It’s Time for “The Talk”

I remember the day my parents telling me years ago that they had not only looked into, but had purchased long-term care insurance.  I was like, “What on earth for?”  I didn’t want to think about them being THAT old,  so I successfully put it out of my mind.  Honestly, I wasn’t sure what it actually was; I just knew I didn’t like it.  It seemed morbid to be looking into that type of thing!  Now…I am so thankful that they did!

My siblings and I had all thought through many possibilities amongst ourselves:  One or both parents moving in with us, home health, and yes, even the possibility of a nursing home.  This is one of those areas with so many possible outcomes, it’s impossible to really know WHAT you would do.  And it is an INTENSE topic, full of overwhelming emotion.  What I HAVE learned, is that it needs to be discussed BEFORE the need arises.  Possibilities can be explored and time given to prayer BEFORE emotions are running high.

I am certainly not an insurance salesman, that’s would be my brother, but I have come to realize how important long-term health insurance can be.  We were able to keep my mother at home during her final months, but that isn’t possible in every circumstance.  Did you know that many nursing homes cost around $6000 a month!  Long-term care insurance generally pays out about $100 a day.  So even WITH the insurance, you are looking at $3000 a month out of pocket.  Not many of us have that kind of money.  And let’s be honest, there are far less GOOD nursing homes than there are bad ones.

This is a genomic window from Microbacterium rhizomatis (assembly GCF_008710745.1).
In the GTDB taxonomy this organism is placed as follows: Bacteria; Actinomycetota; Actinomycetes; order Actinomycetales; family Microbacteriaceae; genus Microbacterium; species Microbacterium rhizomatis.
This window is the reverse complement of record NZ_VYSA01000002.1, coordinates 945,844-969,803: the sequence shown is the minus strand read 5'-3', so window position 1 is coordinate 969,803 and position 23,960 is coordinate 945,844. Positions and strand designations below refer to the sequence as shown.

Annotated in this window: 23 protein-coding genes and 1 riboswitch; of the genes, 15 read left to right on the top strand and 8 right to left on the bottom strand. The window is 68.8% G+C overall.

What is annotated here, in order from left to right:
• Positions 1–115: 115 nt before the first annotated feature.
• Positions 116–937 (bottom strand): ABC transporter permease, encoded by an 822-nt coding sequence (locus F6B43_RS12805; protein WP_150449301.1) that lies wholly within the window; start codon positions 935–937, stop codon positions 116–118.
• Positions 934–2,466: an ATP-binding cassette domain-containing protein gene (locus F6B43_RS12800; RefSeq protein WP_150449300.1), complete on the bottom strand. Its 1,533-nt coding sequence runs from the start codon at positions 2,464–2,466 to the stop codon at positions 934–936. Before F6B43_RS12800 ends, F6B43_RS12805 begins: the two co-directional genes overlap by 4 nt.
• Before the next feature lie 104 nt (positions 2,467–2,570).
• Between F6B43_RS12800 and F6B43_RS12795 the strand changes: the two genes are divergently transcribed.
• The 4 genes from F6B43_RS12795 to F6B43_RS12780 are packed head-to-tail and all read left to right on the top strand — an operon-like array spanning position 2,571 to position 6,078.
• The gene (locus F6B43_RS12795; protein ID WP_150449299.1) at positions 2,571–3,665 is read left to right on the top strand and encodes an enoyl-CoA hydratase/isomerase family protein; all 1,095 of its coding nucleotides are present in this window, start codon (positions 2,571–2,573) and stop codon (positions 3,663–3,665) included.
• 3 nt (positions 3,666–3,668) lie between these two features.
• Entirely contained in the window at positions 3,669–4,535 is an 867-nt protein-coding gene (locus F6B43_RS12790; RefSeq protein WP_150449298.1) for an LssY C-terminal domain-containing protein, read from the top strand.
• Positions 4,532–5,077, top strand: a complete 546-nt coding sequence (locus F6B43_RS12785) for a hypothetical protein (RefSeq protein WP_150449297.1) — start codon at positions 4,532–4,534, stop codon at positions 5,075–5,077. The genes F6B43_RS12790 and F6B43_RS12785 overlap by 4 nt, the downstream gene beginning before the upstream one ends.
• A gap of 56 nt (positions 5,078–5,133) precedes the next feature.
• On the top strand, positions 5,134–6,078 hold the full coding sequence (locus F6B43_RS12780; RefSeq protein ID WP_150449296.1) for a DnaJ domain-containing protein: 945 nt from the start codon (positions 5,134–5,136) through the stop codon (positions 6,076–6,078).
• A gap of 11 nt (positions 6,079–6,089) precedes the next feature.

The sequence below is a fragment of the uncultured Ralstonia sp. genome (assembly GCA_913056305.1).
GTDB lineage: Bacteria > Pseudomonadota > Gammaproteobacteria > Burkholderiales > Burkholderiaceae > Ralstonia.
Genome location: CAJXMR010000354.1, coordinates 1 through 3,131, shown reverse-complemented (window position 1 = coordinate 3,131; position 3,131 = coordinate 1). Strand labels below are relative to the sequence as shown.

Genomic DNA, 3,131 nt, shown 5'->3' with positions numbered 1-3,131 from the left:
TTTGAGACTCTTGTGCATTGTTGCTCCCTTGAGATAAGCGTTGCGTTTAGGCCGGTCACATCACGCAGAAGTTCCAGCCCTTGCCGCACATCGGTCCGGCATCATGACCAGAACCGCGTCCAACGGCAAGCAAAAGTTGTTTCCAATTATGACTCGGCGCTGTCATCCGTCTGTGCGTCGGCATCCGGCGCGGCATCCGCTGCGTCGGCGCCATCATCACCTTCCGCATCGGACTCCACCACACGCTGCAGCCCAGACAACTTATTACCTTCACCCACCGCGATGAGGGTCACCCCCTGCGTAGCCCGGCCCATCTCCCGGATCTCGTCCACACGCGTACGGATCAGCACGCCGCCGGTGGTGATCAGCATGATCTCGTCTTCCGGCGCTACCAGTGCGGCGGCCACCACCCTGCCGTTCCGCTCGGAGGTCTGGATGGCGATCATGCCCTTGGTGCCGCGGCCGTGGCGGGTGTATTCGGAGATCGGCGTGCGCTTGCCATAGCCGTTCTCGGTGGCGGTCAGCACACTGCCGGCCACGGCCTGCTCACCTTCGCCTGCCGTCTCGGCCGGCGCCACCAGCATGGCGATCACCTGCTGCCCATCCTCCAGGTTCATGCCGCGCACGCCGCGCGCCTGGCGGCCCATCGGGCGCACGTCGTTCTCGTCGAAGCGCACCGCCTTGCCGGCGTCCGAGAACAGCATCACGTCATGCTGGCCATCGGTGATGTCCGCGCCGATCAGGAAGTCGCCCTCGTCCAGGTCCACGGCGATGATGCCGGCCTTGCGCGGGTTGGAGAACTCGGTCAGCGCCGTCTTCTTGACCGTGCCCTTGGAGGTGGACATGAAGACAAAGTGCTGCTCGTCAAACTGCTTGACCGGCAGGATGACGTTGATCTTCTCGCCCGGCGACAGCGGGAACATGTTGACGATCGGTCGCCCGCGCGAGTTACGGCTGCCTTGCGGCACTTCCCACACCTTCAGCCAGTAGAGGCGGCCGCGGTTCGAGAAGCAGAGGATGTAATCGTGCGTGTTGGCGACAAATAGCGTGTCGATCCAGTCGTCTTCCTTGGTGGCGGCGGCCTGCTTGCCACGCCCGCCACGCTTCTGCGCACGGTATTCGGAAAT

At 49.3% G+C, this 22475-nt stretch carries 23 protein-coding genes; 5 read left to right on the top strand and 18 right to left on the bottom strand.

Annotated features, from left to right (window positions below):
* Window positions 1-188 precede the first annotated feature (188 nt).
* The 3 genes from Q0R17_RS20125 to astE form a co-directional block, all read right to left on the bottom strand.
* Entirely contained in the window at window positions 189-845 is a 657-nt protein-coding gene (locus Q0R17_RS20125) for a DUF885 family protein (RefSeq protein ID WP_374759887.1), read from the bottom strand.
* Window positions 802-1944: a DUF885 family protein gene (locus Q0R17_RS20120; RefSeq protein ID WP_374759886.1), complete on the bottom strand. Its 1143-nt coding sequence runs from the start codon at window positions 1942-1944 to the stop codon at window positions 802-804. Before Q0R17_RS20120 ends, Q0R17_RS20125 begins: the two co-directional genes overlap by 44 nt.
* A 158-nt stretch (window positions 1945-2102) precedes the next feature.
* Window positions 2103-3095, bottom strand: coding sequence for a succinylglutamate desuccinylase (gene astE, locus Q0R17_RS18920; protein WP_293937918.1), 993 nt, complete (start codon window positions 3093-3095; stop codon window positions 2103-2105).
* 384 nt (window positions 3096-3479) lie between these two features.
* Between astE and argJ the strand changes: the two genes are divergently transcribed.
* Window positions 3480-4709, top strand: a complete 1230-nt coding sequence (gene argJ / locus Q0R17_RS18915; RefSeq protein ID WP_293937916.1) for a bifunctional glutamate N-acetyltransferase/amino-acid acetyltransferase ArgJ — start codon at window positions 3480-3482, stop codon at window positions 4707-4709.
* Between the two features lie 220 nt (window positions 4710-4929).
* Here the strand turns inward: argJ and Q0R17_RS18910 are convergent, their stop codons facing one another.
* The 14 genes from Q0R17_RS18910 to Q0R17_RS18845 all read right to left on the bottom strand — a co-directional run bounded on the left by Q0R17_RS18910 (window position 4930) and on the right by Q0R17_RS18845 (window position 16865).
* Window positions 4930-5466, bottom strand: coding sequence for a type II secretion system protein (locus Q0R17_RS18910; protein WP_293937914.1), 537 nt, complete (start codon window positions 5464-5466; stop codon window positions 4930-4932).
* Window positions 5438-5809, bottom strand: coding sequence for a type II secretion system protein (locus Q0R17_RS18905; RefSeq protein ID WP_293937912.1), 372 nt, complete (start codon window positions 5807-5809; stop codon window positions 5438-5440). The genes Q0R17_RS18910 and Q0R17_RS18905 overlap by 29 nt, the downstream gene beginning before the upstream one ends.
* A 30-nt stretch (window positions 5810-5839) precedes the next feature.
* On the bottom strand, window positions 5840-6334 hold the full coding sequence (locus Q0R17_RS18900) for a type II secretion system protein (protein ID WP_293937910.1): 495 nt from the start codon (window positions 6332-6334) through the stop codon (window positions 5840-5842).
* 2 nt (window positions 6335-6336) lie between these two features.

My father had promised my mother that he would do his best to never put her in a nursing home and thankfully, he was able to keep his promise to her.  Even with that, there came a point when WE needed help to properly care for her needs.  One person simply cannot give total care to another for months on end.  The weaker the patient becomes the heavier the responsibility to the caregiver, even down to the most basic of needs.  We chose to hire a Certified Nurses Assistant through a Home Care company.  These CNA’s are usually paid hourly, so your financial resources can be maximized.   I would suggest you schedule them during the most difficult time of day to preserve your energy.  You will easily pay $20 a hour for a CNA.  Long-term care insurance can also be used here at the $100/day payout.  So we hired our CNA for 5 hours each day.  (If you don’t use the full $100, it cannot be carried over to another day.)  We were very thankful to be able to have my mother at home and have the help we needed.

What I want you to take away from this blog post is this:  Talk about these things as your parents start to get older.  THINK through them with your spouse, because getting your own long-term care insurance is best done earlier, rather than later.  Find out your parents wishes, all the way down to whether or not they would desire to be resuscitated in certain circumstances.  These are difficult discussions to have, but they are so necessary.